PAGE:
Last week's earnings report from RightNow Technologies (NASDAQ:RNOW) highlighted the challenge of shifting from traditional up-front licenses to a subscription model for software sales. RightNow's stock plummeted 17%, and there are ominous signs of disarray in the sales organization.

RightNow delivers its software via the Internet, helping customers manage interactions through call centers, email, chat, and the Web. The company has roughly 1,800 clients, including major firms such as Motorola (NYSE:MOT), DaimlerChrysler (NYSE:DCX), and IBM (NYSE:IBM).

Revenues inched up 4% to $25.7 million in the fiscal first quarter, but the company recorded a net loss of $6 million, or $0.18 per share. That's a greater net loss than the year-ago $440,000 or $0.01 per share.

With rivals like (NYSE:CRM) and NetSuite charging subscription fees instead of requiring customers to buy programs outright, RightNow realized it had to make the switch. Unfortunately, it must now recognize revenues over the course of a year or more, flattening its growth rate.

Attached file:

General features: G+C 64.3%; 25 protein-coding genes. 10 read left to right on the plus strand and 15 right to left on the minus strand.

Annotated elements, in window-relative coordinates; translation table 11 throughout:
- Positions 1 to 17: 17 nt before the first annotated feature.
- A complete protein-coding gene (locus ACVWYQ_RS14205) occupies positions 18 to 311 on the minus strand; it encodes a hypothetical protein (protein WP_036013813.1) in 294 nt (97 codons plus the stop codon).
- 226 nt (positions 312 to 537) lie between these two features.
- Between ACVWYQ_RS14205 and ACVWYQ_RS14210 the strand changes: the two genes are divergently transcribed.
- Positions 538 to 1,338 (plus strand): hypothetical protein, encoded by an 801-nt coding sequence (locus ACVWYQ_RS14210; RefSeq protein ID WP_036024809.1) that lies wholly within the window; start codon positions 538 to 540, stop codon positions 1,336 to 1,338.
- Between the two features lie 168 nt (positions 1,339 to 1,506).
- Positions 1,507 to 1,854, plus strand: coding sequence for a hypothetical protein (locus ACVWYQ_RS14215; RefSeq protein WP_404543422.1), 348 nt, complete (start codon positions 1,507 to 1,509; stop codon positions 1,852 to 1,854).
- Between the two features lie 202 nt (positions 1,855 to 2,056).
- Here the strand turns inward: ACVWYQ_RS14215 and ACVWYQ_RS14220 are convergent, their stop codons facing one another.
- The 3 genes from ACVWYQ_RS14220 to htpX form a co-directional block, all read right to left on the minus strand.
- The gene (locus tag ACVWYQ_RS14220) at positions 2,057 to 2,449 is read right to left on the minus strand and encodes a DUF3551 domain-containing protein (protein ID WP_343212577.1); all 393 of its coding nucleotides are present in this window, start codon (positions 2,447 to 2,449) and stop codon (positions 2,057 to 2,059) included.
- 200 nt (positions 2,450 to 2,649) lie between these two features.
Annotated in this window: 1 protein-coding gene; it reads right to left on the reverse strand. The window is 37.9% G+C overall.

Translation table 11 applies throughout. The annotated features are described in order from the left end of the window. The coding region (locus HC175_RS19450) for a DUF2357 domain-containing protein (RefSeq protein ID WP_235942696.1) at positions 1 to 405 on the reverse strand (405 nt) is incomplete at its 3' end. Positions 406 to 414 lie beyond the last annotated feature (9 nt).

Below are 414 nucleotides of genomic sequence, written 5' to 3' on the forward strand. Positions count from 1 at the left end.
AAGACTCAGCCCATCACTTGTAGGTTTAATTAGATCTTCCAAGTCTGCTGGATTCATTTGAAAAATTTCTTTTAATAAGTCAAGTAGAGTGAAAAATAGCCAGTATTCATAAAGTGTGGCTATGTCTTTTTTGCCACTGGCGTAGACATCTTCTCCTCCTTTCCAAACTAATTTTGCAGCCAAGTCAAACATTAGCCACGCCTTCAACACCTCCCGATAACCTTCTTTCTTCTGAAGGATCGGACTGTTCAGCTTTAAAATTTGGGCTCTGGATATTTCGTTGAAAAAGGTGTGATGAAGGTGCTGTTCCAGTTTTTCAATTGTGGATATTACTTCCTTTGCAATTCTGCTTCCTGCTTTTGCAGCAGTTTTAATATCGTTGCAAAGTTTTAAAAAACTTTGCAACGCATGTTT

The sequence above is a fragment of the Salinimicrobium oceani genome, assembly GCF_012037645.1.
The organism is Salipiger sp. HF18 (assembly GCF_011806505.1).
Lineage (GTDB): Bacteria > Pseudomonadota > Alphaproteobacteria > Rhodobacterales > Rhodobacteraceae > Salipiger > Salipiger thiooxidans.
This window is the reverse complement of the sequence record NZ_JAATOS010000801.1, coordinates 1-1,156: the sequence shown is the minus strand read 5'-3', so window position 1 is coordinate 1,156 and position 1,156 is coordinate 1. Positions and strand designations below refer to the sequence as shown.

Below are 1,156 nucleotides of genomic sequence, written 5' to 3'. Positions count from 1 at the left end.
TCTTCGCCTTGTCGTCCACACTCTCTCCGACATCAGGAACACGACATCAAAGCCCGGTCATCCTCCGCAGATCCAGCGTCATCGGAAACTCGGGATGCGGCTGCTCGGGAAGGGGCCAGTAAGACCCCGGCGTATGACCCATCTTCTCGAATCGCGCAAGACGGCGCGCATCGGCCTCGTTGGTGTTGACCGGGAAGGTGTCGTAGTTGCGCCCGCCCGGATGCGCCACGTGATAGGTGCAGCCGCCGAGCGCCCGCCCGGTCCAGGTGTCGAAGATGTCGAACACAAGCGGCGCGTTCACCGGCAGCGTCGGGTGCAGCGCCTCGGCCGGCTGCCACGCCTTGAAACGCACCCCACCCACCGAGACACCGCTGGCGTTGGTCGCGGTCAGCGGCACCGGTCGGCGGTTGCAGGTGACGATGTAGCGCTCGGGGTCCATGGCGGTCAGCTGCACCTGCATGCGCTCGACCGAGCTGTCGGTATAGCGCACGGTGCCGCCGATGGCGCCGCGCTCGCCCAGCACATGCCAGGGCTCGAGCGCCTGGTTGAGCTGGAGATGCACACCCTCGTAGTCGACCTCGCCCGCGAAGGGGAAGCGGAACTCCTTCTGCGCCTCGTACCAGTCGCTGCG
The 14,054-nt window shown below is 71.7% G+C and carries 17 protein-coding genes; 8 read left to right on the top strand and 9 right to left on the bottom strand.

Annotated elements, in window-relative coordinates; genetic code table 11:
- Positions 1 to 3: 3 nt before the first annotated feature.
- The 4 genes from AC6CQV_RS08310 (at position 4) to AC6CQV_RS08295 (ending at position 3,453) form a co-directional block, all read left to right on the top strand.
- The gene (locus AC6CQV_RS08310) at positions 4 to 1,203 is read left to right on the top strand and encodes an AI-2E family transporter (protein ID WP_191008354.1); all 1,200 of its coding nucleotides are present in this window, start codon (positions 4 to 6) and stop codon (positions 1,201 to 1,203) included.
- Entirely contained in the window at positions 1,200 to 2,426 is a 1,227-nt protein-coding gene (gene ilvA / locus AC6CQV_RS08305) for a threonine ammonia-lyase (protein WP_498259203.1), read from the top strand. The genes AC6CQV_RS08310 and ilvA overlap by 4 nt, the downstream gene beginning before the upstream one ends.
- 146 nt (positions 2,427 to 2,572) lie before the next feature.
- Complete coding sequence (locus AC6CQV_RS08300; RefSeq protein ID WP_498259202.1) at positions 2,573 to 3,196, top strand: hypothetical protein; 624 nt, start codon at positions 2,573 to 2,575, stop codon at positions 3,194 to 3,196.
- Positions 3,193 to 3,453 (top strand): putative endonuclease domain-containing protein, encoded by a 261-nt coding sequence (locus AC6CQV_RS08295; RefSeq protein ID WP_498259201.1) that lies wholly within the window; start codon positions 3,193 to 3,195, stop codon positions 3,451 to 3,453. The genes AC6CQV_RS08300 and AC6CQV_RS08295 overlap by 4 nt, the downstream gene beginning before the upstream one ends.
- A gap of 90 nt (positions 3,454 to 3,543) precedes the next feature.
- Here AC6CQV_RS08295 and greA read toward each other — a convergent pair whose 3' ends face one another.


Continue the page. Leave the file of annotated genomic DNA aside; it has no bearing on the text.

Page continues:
Companies such as Concur Technologies (NASDAQ:CNQR) have gone through the same transition, and it can easily take a year or so to work out the kinks. Weaning sales people from trying to persuade clients to pay big up-front licensing fees can be a huge paradigm shift.

The sudden resignation of Jay Rising, RightNow's president of field operations, is also troubling. A former bigwig at ADP (NYSE:ADP), he joined RightNow last October. At the time, CEO Greg Gianforte said he was excited to attract someone of Rising's caliber, mentioning that ADP was one of the first companies to offer software as a service.

Does Rising want to leave because he is concerned about RightNow's prospects? Or was he simply not the right fit for the organization?

It's tough to tell, but either way, it'll likely create confusion within the sales team. With the upcoming RightNow 8 product launch and the company's business model transition, it's a lot for anyone to absorb. Foolish investors' best approach is to hurry up and wait to pursue the stock until things clear up.

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Fool contributor Tom Taulli, author of The Complete M&A Handbook, does not own shares mentioned in this article. He is ranked 2,719 out of 25,386 investors in Motley Fool CAPS.